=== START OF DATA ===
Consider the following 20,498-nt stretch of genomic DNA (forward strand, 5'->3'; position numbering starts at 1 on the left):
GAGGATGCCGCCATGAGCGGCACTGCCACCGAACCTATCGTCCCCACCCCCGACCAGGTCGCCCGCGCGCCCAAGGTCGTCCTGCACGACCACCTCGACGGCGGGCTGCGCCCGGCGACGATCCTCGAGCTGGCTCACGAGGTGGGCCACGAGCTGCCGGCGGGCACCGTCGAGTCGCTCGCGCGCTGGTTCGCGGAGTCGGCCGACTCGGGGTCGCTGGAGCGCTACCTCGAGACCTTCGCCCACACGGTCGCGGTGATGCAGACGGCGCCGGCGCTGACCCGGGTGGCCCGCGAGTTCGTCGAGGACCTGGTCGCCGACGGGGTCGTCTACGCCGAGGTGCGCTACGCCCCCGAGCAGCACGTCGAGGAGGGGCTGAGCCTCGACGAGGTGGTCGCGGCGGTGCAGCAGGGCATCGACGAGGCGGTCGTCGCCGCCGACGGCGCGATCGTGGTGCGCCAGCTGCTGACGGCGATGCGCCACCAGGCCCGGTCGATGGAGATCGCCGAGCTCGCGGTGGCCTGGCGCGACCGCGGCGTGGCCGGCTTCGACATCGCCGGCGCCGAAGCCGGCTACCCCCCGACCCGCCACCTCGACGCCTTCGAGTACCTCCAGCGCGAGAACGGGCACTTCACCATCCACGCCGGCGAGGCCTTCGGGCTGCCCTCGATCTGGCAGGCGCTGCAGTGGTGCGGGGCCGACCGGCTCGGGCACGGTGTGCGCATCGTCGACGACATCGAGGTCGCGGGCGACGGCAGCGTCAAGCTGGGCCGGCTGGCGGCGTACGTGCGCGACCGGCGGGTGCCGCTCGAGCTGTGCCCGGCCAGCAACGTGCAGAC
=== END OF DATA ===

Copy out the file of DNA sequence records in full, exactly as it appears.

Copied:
Consider the following 20,498-nt stretch of genomic DNA (forward strand, 5'->3'; position numbering starts at 1 on the left):
GAGGATGCCGCCATGAGCGGCACTGCCACCGAACCTATCGTCCCCACCCCCGACCAGGTCGCCCGCGCGCCCAAGGTCGTCCTGCACGACCACCTCGACGGCGGGCTGCGCCCGGCGACGATCCTCGAGCTGGCTCACGAGGTGGGCCACGAGCTGCCGGCGGGCACCGTCGAGTCGCTCGCGCGCTGGTTCGCGGAGTCGGCCGACTCGGGGTCGCTGGAGCGCTACCTCGAGACCTTCGCCCACACGGTCGCGGTGATGCAGACGGCGCCGGCGCTGACCCGGGTGGCCCGCGAGTTCGTCGAGGACCTGGTCGCCGACGGGGTCGTCTACGCCGAGGTGCGCTACGCCCCCGAGCAGCACGTCGAGGAGGGGCTGAGCCTCGACGAGGTGGTCGCGGCGGTGCAGCAGGGCATCGACGAGGCGGTCGTCGCCGCCGACGGCGCGATCGTGGTGCGCCAGCTGCTGACGGCGATGCGCCACCAGGCCCGGTCGATGGAGATCGCCGAGCTCGCGGTGGCCTGGCGCGACCGCGGCGTGGCCGGCTTCGACATCGCCGGCGCCGAAGCCGGCTACCCCCCGACCCGCCACCTCGACGCCTTCGAGTACCTCCAGCGCGAGAACGGGCACTTCACCATCCACGCCGGCGAGGCCTTCGGGCTGCCCTCGATCTGGCAGGCGCTGCAGTGGTGCGGGGCCGACCGGCTCGGGCACGGTGTGCGCATCGTCGACGACATCGAGGTCGCGGGCGACGGCAGCGTCAAGCTGGGCCGGCTGGCGGCGTACGTGCGCGACCGGCGGGTGCCGCTCGAGCTGTGCCCGGCCAGCAACGTGCAGAC